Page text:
Matador of the Week: Felix Schrott

Senior+Felix+Schrott+swings+for+the+fences+in+his+6-under+effort+at+the+Bill+Cullum+Invitational%2C+earning+first+place+and+leading+the+Matadors+to+victory+at+The+Oaks+Club+at+Valencia+on+Tuesday%2C+Oct.+11%2C+2022%2C+in+Stevenson+Ranch%2C+Calif.

Braden Villanueva

Senior Felix Schrott swings for the fences in his 6-under effort at the Bill Cullum Invitational, earning first place and leading the Matadors to victory at The Oaks Club at Valencia on Tuesday, Oct. 11, 2022, in Stevenson Ranch, Calif.

Benjamin Miller, Reporter

Felix Schrott is this week’s Matador of the Week after his clutch performance gave the Matadors the win in the Bill Cullum Invitational.

Schrott finished with the lowest score of the tournament, earning the first individual win of his college career and propelling the Matadors to their first win of the season. The Matadors won the Bill Cullum Invitational for the second year in a row, proudly defending their home course of The Oaks Club at Valencia.

“That was definitely special. I was waiting for it for a long time. I came very close last year but I couldn’t pull it off, so that was definitely something I wanted to do,” Schrott said. “And doing that at the home course, that’s very special.”

Schrott jumped out to a scorching start, scoring an eagle and seven birdies on the tournament’s first day. He began the final round one stroke behind first place, and was in constant contention for the entire round until a double bogey on hole 15 placed him firmly in second. With just three holes left, Schrott managed to recover and battle back, scoring three straight pars to tie Darien Zhao of UC Irvine for first place at 6-under 210. In the final playoff hole, Schrott scored a par to Zhao’s bogey, giving Schrott the victory at the Matadors’ home course.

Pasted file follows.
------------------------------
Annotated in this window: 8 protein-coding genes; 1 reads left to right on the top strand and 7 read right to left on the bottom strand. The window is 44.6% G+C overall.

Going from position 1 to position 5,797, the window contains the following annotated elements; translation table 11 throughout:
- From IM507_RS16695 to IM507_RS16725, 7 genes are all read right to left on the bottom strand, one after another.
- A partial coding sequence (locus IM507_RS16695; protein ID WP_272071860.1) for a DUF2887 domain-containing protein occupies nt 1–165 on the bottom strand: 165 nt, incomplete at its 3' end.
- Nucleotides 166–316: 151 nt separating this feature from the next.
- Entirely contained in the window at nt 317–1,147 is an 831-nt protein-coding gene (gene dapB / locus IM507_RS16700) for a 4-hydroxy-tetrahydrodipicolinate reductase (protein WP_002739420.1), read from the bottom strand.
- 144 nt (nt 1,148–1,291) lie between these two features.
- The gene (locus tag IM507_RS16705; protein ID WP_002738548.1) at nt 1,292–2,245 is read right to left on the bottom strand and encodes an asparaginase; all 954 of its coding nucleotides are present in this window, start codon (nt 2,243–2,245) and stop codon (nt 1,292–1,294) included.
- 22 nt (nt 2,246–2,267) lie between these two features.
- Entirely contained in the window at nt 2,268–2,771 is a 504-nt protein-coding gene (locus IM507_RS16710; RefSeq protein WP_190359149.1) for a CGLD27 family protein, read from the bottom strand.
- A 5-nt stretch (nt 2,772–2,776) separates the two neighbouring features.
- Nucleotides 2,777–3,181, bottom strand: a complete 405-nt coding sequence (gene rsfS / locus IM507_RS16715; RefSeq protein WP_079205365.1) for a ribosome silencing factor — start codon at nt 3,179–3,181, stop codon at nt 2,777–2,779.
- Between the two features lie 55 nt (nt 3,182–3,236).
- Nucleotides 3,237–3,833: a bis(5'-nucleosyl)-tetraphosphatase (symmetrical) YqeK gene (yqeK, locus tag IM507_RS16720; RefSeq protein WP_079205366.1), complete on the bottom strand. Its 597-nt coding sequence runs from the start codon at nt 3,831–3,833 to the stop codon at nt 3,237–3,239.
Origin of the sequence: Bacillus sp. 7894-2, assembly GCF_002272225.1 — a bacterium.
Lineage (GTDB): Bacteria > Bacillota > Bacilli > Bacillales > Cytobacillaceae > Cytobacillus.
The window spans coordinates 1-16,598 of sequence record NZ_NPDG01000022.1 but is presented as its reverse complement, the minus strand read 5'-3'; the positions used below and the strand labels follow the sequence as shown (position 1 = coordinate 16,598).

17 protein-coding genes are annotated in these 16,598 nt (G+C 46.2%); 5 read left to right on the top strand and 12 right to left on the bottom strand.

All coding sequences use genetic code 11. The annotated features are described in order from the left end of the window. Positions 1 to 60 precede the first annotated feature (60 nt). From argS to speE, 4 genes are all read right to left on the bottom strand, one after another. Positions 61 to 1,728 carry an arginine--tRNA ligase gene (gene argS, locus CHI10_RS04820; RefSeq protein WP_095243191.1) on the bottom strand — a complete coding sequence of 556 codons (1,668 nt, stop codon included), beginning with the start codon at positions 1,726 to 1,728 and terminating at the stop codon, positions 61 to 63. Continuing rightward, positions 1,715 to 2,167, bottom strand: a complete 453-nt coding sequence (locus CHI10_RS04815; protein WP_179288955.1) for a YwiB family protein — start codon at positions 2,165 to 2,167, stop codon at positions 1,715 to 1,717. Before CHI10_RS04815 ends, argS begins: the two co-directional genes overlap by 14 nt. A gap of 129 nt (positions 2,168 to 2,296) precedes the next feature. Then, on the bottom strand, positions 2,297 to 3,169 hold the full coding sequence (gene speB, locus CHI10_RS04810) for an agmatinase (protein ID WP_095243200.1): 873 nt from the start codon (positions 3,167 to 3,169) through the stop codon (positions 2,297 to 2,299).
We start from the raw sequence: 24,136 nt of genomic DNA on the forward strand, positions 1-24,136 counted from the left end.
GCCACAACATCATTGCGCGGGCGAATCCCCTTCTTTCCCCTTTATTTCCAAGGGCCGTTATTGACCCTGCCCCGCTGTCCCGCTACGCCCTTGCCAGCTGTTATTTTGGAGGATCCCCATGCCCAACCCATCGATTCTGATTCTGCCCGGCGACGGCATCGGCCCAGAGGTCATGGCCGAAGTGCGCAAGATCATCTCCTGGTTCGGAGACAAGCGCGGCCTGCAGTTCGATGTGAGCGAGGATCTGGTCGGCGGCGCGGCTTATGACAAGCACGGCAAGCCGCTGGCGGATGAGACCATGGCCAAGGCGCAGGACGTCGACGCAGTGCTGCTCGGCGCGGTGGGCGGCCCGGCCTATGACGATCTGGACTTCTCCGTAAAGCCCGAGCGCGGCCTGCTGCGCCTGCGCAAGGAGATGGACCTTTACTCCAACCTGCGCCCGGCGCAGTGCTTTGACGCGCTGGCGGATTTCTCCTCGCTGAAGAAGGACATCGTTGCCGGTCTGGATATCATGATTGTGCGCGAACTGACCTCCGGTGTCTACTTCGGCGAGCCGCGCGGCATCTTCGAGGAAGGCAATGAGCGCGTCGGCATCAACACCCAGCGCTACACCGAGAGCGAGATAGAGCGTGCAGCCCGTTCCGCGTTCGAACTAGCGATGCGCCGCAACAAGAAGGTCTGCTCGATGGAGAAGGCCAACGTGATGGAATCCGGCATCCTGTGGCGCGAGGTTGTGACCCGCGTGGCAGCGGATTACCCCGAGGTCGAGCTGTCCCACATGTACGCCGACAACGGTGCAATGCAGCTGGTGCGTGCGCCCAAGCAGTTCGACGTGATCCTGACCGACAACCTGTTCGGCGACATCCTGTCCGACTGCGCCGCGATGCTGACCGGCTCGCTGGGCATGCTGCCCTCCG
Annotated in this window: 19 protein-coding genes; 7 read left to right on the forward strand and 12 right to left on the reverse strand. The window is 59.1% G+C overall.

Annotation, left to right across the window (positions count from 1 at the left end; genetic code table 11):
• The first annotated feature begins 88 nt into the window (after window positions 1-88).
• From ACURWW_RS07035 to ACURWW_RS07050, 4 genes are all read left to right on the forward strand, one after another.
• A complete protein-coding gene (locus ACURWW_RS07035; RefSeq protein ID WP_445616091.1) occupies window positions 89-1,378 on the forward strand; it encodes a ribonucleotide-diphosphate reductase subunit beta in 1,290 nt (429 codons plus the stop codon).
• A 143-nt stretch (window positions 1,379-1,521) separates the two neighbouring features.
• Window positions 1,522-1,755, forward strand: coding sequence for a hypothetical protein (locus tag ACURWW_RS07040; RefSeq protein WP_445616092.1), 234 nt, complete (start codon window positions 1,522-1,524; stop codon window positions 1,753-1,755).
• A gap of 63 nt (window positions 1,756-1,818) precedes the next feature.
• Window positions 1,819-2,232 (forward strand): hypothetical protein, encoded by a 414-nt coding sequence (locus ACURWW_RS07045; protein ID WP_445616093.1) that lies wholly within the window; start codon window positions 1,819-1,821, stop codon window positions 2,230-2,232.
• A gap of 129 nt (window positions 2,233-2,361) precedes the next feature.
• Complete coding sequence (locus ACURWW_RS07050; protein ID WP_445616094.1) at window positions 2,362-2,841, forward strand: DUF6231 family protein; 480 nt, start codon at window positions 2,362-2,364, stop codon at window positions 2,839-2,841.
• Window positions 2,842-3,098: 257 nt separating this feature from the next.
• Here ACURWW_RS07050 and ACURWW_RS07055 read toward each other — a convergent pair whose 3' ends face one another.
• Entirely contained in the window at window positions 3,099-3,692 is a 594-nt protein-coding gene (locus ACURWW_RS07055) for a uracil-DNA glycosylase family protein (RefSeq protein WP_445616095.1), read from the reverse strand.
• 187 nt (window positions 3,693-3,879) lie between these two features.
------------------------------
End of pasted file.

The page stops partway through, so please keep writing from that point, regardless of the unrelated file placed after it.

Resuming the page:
“To pull it off in the playoffs and to win the tournament is a good feeling,” Schrott said. “If somebody would have told me in the last few holes I can win a golf tournament, I would have taken it, so I was trying to be a little positive going into the last three holes. That’s all you can do is stay positive.”

Despite what the senior’s accomplishments on the course might suggest, golf was not his first sport. Schrott started playing golf 13 years ago, back in 2009, when his mom introduced him to the game. She took him to one of her golf lessons, and he was immediately enthralled. Before that, Schrott participated in horse riding and soccer as a kid, but when he first experienced golf it was love at first sight.

“From that point I never looked back,” Schrott said. “I took lessons every day until school started. I basically fell in love with the game.”

From growing up in Italy, to tackling boarding school in Austria, and finally coming to California for college, Schrott is no stranger to change. Many might expect his transition to the United States to be a difficult one, but Schrott said his travels have made adapting to the culture considerably simpler. Moving away from his parents at 14 prepared him for the trials and tribulations he would endure as a college athlete. The relationships he made along the way helped, but his drive and determination made the difference.

“I wanted to come here. I wanted to play college golf so it was not as hard as people think it was,” Schrott said. “Everyone here, especially our coach, was so welcoming. And our teammates, our older teammates, it seems like it is family here for us. We built some great relationships and that makes it easier.”

Looking to the future, Schrott still has one year of eligibility as a college athlete and plans on completing his fifth year at CSUN. He aims to go pro after college but says it all depends on his body after he suffered an injury last fall that put him out for four months.

The injury occurred in the final weightlifting session of the season. Schrott maxed out on the bench press with the trainers when he put too much weight on, tearing his pectoral muscle during the lift. The injury is still causing Schrott some pain and discomfort, so he is rehabilitating the muscle and watching to see how everything develops before committing to a future in the sport.

“It hurt really bad, it still hurts,” Schrott said. “Now I am trying to get my strength up. I am spending time in rehab three days a week and just trying to get stronger and stronger. It is a process.”

The Matadors will travel to Hawaii on Oct. 28 for the Ka’anapali Classic Collegiate Invitational, their final tournament of the fall semester. Schrott is looking to repeat his solid performance from last year, where he placed third in the contest, firing 14-under 199.

“I am really looking forward to Hawaii. I finished third place last year and the field was very, very strong. So I am trying to repeat that and we will see what happens,” Schrott said. “For now, I am happy, and everything else that happens this season is a plus.”